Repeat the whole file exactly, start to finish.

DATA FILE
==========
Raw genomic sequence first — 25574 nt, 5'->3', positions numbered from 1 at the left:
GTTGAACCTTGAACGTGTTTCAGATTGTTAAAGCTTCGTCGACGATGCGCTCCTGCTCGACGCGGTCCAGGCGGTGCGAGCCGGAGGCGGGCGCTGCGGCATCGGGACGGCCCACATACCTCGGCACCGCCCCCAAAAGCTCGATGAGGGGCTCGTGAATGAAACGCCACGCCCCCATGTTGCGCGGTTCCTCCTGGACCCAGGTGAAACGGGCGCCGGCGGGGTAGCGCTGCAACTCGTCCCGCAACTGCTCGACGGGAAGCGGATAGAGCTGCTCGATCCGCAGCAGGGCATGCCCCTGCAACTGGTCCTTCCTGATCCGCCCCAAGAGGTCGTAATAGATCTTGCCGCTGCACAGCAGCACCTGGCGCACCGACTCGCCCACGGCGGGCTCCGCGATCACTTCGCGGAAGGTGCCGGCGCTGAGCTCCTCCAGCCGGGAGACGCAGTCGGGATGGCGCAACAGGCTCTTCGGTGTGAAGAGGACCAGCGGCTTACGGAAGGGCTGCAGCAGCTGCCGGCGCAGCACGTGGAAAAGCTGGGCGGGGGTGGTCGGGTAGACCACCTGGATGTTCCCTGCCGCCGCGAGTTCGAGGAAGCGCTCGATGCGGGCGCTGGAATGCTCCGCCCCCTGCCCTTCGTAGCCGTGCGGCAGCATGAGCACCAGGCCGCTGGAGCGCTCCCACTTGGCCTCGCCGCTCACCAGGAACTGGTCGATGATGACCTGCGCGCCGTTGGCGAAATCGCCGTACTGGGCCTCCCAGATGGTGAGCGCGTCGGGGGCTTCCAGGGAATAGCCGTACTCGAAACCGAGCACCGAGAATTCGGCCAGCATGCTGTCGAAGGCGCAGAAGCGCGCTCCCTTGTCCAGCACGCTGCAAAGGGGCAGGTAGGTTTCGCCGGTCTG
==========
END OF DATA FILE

Raw genomic sequence first — 25574 nt, 5'->3', positions numbered from 1 at the left:
GTTGAACCTTGAACGTGTTTCAGATTGTTAAAGCTTCGTCGACGATGCGCTCCTGCTCGACGCGGTCCAGGCGGTGCGAGCCGGAGGCGGGCGCTGCGGCATCGGGACGGCCCACATACCTCGGCACCGCCCCCAAAAGCTCGATGAGGGGCTCGTGAATGAAACGCCACGCCCCCATGTTGCGCGGTTCCTCCTGGACCCAGGTGAAACGGGCGCCGGCGGGGTAGCGCTGCAACTCGTCCCGCAACTGCTCGACGGGAAGCGGATAGAGCTGCTCGATCCGCAGCAGGGCATGCCCCTGCAACTGGTCCTTCCTGATCCGCCCCAAGAGGTCGTAATAGATCTTGCCGCTGCACAGCAGCACCTGGCGCACCGACTCGCCCACGGCGGGCTCCGCGATCACTTCGCGGAAGGTGCCGGCGCTGAGCTCCTCCAGCCGGGAGACGCAGTCGGGATGGCGCAACAGGCTCTTCGGTGTGAAGAGGACCAGCGGCTTACGGAAGGGCTGCAGCAGCTGCCGGCGCAGCACGTGGAAAAGCTGGGCGGGGGTGGTCGGGTAGACCACCTGGATGTTCCCTGCCGCCGCGAGTTCGAGGAAGCGCTCGATGCGGGCGCTGGAATGCTCCGCCCCCTGCCCTTCGTAGCCGTGCGGCAGCATGAGCACCAGGCCGCTGGAGCGCTCCCACTTGGCCTCGCCGCTCACCAGGAACTGGTCGATGATGACCTGCGCGCCGTTGGCGAAATCGCCGTACTGGGCCTCCCAGATGGTGAGCGCGTCGGGGGCTTCCAGGGAATAGCCGTACTCGAAACCGAGCACCGAGAATTCGGCCAGCATGCTGTCGAAGGCGCAGAAGCGCGCTCCCTTGTCCAGCACGCTGCAAAGGGGCAGGTAGGTTTCGCCGGTCTG